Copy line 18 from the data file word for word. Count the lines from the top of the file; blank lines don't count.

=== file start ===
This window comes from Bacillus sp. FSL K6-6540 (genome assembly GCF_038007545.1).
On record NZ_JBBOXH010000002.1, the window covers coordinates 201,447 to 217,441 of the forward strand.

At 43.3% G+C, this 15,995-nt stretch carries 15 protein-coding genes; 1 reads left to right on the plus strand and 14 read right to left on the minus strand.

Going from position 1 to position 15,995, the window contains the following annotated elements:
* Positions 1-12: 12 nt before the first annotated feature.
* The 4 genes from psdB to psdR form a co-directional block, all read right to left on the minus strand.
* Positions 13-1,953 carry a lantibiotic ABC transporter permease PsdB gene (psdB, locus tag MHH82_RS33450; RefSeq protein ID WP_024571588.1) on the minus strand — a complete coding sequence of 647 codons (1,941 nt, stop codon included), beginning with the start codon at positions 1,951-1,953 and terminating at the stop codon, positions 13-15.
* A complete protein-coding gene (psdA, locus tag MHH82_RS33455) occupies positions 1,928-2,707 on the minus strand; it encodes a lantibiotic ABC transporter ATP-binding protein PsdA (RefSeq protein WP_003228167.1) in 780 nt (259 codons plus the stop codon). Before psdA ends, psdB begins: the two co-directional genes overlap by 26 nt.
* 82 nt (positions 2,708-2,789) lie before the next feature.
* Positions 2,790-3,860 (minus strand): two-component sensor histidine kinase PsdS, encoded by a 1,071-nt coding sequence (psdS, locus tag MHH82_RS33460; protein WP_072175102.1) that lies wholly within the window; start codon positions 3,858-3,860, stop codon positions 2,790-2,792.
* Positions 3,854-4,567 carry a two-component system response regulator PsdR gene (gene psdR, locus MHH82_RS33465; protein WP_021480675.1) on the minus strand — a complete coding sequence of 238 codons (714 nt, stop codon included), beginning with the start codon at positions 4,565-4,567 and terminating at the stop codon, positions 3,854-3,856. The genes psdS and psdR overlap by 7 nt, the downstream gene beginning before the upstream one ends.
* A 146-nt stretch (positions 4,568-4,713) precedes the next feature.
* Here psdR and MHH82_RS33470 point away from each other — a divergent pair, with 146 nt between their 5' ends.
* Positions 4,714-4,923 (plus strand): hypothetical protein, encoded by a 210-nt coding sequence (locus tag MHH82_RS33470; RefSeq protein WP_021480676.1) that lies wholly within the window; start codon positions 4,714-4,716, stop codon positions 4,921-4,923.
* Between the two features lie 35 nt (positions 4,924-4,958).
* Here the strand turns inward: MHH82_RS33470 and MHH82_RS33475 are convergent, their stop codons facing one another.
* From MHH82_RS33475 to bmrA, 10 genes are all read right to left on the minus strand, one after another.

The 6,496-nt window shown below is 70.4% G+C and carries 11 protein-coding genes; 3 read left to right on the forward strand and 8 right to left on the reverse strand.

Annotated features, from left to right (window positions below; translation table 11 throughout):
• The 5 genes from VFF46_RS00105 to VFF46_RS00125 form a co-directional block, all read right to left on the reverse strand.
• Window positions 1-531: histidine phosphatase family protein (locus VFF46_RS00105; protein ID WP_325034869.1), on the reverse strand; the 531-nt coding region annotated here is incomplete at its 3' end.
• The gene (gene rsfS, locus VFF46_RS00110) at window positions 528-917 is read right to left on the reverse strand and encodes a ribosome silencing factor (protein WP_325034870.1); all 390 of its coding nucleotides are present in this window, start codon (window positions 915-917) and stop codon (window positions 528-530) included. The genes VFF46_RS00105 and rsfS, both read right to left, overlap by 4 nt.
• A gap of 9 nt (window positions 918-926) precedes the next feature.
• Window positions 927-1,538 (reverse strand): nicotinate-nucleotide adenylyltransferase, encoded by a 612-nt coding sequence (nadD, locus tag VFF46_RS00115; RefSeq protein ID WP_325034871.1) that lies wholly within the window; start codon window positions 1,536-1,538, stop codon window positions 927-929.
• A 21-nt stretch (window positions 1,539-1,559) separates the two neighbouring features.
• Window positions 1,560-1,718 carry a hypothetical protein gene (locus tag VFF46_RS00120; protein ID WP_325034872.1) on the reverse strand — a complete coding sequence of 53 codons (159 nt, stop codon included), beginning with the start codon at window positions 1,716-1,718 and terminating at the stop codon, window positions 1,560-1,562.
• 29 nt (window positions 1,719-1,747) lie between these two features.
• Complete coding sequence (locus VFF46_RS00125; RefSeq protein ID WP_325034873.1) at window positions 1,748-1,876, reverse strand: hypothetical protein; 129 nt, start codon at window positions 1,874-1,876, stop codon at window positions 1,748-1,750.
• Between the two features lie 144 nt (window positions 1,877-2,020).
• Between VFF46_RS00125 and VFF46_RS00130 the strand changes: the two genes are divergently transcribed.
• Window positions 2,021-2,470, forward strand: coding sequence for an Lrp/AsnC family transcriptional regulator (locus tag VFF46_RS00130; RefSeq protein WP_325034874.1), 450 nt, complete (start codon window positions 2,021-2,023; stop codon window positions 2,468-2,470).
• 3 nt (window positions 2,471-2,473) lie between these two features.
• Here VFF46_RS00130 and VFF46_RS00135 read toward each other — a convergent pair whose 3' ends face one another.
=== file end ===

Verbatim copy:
The 6,496-nt window shown below is 70.4% G+C and carries 11 protein-coding genes; 3 read left to right on the forward strand and 8 right to left on the reverse strand.